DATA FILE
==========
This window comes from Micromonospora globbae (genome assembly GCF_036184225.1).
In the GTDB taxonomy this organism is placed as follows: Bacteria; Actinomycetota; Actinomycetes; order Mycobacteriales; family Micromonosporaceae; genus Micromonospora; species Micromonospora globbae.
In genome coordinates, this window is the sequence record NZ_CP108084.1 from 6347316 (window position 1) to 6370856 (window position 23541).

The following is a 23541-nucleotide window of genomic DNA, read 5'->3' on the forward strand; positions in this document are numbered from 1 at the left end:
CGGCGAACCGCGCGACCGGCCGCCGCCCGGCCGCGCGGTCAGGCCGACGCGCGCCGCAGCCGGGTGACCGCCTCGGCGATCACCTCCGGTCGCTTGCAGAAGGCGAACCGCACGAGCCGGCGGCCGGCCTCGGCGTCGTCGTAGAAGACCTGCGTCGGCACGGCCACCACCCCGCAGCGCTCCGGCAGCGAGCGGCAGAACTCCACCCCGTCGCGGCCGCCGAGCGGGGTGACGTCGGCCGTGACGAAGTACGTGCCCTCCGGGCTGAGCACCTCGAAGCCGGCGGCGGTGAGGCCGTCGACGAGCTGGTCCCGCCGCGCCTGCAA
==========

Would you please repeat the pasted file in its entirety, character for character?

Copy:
This window comes from Micromonospora globbae (genome assembly GCF_036184225.1).
In the GTDB taxonomy this organism is placed as follows: Bacteria; Actinomycetota; Actinomycetes; order Mycobacteriales; family Micromonosporaceae; genus Micromonospora; species Micromonospora globbae.
In genome coordinates, this window is the sequence record NZ_CP108084.1 from 6347316 (window position 1) to 6370856 (window position 23541).

The following is a 23541-nucleotide window of genomic DNA, read 5'->3' on the forward strand; positions in this document are numbered from 1 at the left end:
CGGCGAACCGCGCGACCGGCCGCCGCCCGGCCGCGCGGTCAGGCCGACGCGCGCCGCAGCCGGGTGACCGCCTCGGCGATCACCTCCGGTCGCTTGCAGAAGGCGAACCGCACGAGCCGGCGGCCGGCCTCGGCGTCGTCGTAGAAGACCTGCGTCGGCACGGCCACCACCCCGCAGCGCTCCGGCAGCGAGCGGCAGAACTCCACCCCGTCGCGGCCGCCGAGCGGGGTGACGTCGGCCGTGACGAAGTACGTGCCCTCCGGGCTGAGCACCTCGAAGCCGGCGGCGGTGAGGCCGTCGACGAGCTGGTCCCGCCGCGCCTGCAA